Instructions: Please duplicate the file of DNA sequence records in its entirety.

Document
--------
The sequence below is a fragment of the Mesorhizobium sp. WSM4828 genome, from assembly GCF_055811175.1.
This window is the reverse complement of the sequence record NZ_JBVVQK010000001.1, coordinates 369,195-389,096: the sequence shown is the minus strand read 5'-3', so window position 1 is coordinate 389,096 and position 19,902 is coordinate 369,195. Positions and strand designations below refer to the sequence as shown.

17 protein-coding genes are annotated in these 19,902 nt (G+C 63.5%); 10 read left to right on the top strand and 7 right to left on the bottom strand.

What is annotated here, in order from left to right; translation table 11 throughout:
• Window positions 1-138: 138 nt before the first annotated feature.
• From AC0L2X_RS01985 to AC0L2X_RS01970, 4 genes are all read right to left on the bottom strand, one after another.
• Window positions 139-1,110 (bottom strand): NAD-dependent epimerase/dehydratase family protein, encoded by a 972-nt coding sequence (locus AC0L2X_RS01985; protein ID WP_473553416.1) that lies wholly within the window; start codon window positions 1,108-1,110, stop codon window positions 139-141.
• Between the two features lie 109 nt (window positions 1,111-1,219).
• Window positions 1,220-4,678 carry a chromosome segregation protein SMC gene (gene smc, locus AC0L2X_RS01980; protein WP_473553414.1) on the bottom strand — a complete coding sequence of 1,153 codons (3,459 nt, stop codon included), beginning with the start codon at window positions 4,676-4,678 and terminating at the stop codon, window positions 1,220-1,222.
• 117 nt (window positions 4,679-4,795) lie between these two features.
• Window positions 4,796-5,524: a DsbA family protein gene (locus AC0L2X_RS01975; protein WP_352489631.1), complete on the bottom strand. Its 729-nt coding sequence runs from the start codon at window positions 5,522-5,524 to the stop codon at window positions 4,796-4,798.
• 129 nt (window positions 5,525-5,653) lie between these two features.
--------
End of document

The sequence below is a fragment of the Mesorhizobium sp. WSM4828 genome, from assembly GCF_055811175.1.
This window is the reverse complement of the sequence record NZ_JBVVQK010000001.1, coordinates 369,195-389,096: the sequence shown is the minus strand read 5'-3', so window position 1 is coordinate 389,096 and position 19,902 is coordinate 369,195. Positions and strand designations below refer to the sequence as shown.

17 protein-coding genes are annotated in these 19,902 nt (G+C 63.5%); 10 read left to right on the top strand and 7 right to left on the bottom strand.

What is annotated here, in order from left to right; translation table 11 throughout:
• Window positions 1-138: 138 nt before the first annotated feature.
• From AC0L2X_RS01985 to AC0L2X_RS01970, 4 genes are all read right to left on the bottom strand, one after another.
• Window positions 139-1,110 (bottom strand): NAD-dependent epimerase/dehydratase family protein, encoded by a 972-nt coding sequence (locus AC0L2X_RS01985; protein ID WP_473553416.1) that lies wholly within the window; start codon window positions 1,108-1,110, stop codon window positions 139-141.
• Between the two features lie 109 nt (window positions 1,111-1,219).
• Window positions 1,220-4,678 carry a chromosome segregation protein SMC gene (gene smc, locus AC0L2X_RS01980; protein WP_473553414.1) on the bottom strand — a complete coding sequence of 1,153 codons (3,459 nt, stop codon included), beginning with the start codon at window positions 4,676-4,678 and terminating at the stop codon, window positions 1,220-1,222.
• 117 nt (window positions 4,679-4,795) lie between these two features.
• Window positions 4,796-5,524: a DsbA family protein gene (locus AC0L2X_RS01975; protein WP_352489631.1), complete on the bottom strand. Its 729-nt coding sequence runs from the start codon at window positions 5,522-5,524 to the stop codon at window positions 4,796-4,798.
• 129 nt (window positions 5,525-5,653) lie between these two features.